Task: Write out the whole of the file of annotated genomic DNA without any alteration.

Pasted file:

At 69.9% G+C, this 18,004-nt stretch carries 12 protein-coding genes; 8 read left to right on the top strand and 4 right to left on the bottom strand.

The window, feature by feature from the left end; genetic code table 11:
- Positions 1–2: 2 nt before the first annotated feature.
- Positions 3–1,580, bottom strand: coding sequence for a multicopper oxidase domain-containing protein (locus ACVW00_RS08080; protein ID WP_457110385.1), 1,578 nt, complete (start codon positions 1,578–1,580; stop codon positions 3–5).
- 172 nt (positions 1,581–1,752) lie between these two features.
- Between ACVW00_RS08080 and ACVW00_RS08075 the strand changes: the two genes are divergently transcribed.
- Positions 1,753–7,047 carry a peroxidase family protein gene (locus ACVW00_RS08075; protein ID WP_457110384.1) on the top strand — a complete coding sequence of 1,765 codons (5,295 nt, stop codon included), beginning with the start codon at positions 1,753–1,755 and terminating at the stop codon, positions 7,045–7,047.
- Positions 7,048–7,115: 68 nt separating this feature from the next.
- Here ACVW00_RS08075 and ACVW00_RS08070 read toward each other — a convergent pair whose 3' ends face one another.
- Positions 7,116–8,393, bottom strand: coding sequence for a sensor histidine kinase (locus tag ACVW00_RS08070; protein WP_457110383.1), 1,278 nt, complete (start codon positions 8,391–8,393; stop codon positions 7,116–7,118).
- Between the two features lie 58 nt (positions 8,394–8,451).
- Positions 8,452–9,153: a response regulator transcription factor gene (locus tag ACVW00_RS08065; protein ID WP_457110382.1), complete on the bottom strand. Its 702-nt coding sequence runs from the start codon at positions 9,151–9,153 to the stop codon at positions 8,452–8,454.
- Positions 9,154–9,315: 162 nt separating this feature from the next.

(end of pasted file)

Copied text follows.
At 69.9% G+C, this 18,004-nt stretch carries 12 protein-coding genes; 8 read left to right on the top strand and 4 right to left on the bottom strand.

The window, feature by feature from the left end; genetic code table 11:
- Positions 1–2: 2 nt before the first annotated feature.
- Positions 3–1,580, bottom strand: coding sequence for a multicopper oxidase domain-containing protein (locus ACVW00_RS08080; protein ID WP_457110385.1), 1,578 nt, complete (start codon positions 1,578–1,580; stop codon positions 3–5).
- 172 nt (positions 1,581–1,752) lie between these two features.
- Between ACVW00_RS08080 and ACVW00_RS08075 the strand changes: the two genes are divergently transcribed.
- Positions 1,753–7,047 carry a peroxidase family protein gene (locus ACVW00_RS08075; protein ID WP_457110384.1) on the top strand — a complete coding sequence of 1,765 codons (5,295 nt, stop codon included), beginning with the start codon at positions 1,753–1,755 and terminating at the stop codon, positions 7,045–7,047.
- Positions 7,048–7,115: 68 nt separating this feature from the next.
- Here ACVW00_RS08075 and ACVW00_RS08070 read toward each other — a convergent pair whose 3' ends face one another.
- Positions 7,116–8,393, bottom strand: coding sequence for a sensor histidine kinase (locus tag ACVW00_RS08070; protein WP_457110383.1), 1,278 nt, complete (start codon positions 8,391–8,393; stop codon positions 7,116–7,118).
- Between the two features lie 58 nt (positions 8,394–8,451).
- Positions 8,452–9,153: a response regulator transcription factor gene (locus tag ACVW00_RS08065; protein ID WP_457110382.1), complete on the bottom strand. Its 702-nt coding sequence runs from the start codon at positions 9,151–9,153 to the stop codon at positions 8,452–8,454.
- Positions 9,154–9,315: 162 nt separating this feature from the next.